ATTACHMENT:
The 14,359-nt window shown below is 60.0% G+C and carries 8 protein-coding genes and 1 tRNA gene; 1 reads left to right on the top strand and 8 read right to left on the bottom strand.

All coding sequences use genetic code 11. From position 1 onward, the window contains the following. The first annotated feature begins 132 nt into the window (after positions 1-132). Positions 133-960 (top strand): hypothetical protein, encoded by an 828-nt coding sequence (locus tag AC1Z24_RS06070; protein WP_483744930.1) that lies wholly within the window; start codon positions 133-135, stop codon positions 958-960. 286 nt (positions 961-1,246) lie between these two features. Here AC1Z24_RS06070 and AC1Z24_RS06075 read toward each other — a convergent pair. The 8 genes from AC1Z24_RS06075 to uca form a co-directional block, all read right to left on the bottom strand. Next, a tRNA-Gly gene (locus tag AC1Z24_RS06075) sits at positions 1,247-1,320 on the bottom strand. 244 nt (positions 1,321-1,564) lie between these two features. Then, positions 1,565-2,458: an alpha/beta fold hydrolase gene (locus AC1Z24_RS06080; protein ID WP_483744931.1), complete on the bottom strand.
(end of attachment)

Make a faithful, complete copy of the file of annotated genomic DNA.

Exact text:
The 14,359-nt window shown below is 60.0% G+C and carries 8 protein-coding genes and 1 tRNA gene; 1 reads left to right on the top strand and 8 read right to left on the bottom strand.

All coding sequences use genetic code 11. From position 1 onward, the window contains the following. The first annotated feature begins 132 nt into the window (after positions 1-132). Positions 133-960 (top strand): hypothetical protein, encoded by an 828-nt coding sequence (locus tag AC1Z24_RS06070; protein WP_483744930.1) that lies wholly within the window; start codon positions 133-135, stop codon positions 958-960. 286 nt (positions 961-1,246) lie between these two features. Here AC1Z24_RS06070 and AC1Z24_RS06075 read toward each other — a convergent pair. The 8 genes from AC1Z24_RS06075 to uca form a co-directional block, all read right to left on the bottom strand. Next, a tRNA-Gly gene (locus tag AC1Z24_RS06075) sits at positions 1,247-1,320 on the bottom strand. 244 nt (positions 1,321-1,564) lie between these two features. Then, positions 1,565-2,458: an alpha/beta fold hydrolase gene (locus AC1Z24_RS06080; protein ID WP_483744931.1), complete on the bottom strand.